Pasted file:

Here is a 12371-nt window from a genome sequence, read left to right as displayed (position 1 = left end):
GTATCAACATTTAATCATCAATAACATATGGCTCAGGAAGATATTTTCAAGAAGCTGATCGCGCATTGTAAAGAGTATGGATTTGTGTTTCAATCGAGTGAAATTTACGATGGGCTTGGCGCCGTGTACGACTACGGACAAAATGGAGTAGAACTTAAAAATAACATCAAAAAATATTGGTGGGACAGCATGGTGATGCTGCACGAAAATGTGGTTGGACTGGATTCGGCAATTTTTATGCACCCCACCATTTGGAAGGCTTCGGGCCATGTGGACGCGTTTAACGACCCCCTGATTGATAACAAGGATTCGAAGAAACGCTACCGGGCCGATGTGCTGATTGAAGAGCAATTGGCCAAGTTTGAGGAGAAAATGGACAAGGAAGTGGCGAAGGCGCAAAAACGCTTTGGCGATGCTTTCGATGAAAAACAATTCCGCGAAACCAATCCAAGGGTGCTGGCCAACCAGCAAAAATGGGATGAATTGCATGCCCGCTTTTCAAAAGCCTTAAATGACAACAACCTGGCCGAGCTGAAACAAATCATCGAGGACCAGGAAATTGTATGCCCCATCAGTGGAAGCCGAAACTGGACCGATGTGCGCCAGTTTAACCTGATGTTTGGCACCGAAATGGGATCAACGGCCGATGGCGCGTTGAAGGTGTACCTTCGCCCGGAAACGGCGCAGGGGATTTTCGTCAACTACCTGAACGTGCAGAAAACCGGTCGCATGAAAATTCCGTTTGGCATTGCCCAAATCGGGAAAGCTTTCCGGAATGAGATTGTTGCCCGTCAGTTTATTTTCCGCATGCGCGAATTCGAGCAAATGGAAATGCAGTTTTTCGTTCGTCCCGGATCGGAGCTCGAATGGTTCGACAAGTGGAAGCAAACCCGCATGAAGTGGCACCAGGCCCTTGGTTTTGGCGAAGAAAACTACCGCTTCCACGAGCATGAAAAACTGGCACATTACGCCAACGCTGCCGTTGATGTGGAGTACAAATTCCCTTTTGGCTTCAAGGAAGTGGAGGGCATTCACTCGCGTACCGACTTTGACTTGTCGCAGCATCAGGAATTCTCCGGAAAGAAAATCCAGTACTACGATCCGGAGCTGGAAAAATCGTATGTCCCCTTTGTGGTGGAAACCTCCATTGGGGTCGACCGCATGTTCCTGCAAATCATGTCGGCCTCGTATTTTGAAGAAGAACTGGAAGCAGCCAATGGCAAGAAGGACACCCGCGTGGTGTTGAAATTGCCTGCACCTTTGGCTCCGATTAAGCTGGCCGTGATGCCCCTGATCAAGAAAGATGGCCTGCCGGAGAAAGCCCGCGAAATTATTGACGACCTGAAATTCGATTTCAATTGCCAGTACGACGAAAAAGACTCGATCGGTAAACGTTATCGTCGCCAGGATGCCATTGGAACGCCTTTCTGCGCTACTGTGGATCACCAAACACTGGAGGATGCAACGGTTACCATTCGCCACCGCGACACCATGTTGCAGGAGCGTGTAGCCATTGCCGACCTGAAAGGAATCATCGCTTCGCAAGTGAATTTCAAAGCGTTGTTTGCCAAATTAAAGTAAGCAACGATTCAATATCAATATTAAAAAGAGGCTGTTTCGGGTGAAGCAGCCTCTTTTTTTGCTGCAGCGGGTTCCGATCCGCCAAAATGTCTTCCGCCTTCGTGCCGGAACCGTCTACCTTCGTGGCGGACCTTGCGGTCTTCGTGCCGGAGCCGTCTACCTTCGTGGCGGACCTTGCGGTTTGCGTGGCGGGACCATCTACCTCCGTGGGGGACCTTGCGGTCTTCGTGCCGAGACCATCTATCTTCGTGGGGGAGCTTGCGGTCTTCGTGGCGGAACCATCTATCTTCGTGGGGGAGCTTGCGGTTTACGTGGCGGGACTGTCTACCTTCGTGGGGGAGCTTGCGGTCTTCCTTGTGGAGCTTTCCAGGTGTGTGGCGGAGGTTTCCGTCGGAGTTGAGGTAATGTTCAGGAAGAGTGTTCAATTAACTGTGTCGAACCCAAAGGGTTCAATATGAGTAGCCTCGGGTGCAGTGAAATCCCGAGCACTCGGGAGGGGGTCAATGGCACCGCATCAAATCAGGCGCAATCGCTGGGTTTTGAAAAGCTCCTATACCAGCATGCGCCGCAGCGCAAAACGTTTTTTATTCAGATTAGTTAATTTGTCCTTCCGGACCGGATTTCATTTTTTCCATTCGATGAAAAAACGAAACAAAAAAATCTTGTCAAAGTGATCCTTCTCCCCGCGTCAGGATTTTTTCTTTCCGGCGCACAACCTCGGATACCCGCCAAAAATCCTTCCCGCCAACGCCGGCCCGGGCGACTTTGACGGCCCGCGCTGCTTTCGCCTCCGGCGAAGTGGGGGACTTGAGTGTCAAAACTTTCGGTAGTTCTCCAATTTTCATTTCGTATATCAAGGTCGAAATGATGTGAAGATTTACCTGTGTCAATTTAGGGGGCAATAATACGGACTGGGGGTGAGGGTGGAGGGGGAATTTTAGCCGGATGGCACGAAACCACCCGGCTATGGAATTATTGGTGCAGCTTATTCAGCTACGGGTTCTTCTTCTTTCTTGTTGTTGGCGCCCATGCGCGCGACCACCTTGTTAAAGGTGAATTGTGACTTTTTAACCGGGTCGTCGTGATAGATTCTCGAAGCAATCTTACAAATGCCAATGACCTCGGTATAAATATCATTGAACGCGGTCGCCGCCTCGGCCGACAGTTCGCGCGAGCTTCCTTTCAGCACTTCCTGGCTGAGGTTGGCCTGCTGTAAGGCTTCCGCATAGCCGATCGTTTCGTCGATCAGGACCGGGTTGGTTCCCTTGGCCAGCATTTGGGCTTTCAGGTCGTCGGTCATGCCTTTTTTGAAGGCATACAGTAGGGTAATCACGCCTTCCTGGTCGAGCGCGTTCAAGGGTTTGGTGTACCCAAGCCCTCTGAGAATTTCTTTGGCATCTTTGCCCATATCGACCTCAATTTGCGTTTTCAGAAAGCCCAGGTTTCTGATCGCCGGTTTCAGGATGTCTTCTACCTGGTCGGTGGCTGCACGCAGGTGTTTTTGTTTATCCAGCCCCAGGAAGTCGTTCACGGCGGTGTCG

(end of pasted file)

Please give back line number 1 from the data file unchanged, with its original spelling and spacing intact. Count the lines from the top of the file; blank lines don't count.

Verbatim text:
Here is a 12371-nt window from a genome sequence, read left to right as displayed (position 1 = left end):